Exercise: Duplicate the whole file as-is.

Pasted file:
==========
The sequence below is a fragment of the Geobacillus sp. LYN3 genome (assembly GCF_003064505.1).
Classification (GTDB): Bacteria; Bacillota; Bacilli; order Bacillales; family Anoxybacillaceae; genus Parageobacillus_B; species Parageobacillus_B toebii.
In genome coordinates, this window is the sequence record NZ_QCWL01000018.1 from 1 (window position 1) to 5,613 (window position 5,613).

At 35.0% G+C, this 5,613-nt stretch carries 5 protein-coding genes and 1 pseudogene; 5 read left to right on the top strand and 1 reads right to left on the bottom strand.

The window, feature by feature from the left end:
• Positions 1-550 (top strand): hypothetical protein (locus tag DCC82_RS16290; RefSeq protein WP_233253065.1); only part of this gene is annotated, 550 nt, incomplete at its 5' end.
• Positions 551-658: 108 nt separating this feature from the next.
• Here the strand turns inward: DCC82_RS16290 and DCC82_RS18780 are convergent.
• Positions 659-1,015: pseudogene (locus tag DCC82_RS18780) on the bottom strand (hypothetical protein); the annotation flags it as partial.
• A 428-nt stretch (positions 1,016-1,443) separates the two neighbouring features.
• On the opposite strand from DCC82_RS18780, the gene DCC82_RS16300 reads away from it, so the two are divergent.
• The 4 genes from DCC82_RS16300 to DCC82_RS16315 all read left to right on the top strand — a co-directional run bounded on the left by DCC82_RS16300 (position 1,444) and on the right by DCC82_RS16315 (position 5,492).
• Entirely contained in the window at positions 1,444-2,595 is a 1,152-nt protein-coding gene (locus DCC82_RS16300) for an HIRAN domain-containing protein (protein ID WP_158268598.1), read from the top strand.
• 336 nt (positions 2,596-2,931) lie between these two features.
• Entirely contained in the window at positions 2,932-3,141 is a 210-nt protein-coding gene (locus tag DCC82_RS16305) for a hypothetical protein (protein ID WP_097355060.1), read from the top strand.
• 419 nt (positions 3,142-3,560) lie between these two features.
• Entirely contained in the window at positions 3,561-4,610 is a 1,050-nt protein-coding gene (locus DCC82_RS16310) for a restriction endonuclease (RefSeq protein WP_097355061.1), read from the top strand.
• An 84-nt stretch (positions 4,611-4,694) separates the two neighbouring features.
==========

The sequence below is a fragment of the Geobacillus sp. LYN3 genome (assembly GCF_003064505.1).
Classification (GTDB): Bacteria; Bacillota; Bacilli; order Bacillales; family Anoxybacillaceae; genus Parageobacillus_B; species Parageobacillus_B toebii.
In genome coordinates, this window is the sequence record NZ_QCWL01000018.1 from 1 (window position 1) to 5,613 (window position 5,613).

At 35.0% G+C, this 5,613-nt stretch carries 5 protein-coding genes and 1 pseudogene; 5 read left to right on the top strand and 1 reads right to left on the bottom strand.

The window, feature by feature from the left end:
• Positions 1-550 (top strand): hypothetical protein (locus tag DCC82_RS16290; RefSeq protein WP_233253065.1); only part of this gene is annotated, 550 nt, incomplete at its 5' end.
• Positions 551-658: 108 nt separating this feature from the next.
• Here the strand turns inward: DCC82_RS16290 and DCC82_RS18780 are convergent.
• Positions 659-1,015: pseudogene (locus tag DCC82_RS18780) on the bottom strand (hypothetical protein); the annotation flags it as partial.
• A 428-nt stretch (positions 1,016-1,443) separates the two neighbouring features.
• On the opposite strand from DCC82_RS18780, the gene DCC82_RS16300 reads away from it, so the two are divergent.
• The 4 genes from DCC82_RS16300 to DCC82_RS16315 all read left to right on the top strand — a co-directional run bounded on the left by DCC82_RS16300 (position 1,444) and on the right by DCC82_RS16315 (position 5,492).
• Entirely contained in the window at positions 1,444-2,595 is a 1,152-nt protein-coding gene (locus DCC82_RS16300) for an HIRAN domain-containing protein (protein ID WP_158268598.1), read from the top strand.
• 336 nt (positions 2,596-2,931) lie between these two features.
• Entirely contained in the window at positions 2,932-3,141 is a 210-nt protein-coding gene (locus tag DCC82_RS16305) for a hypothetical protein (protein ID WP_097355060.1), read from the top strand.
• 419 nt (positions 3,142-3,560) lie between these two features.
• Entirely contained in the window at positions 3,561-4,610 is a 1,050-nt protein-coding gene (locus DCC82_RS16310) for a restriction endonuclease (RefSeq protein WP_097355061.1), read from the top strand.
• An 84-nt stretch (positions 4,611-4,694) separates the two neighbouring features.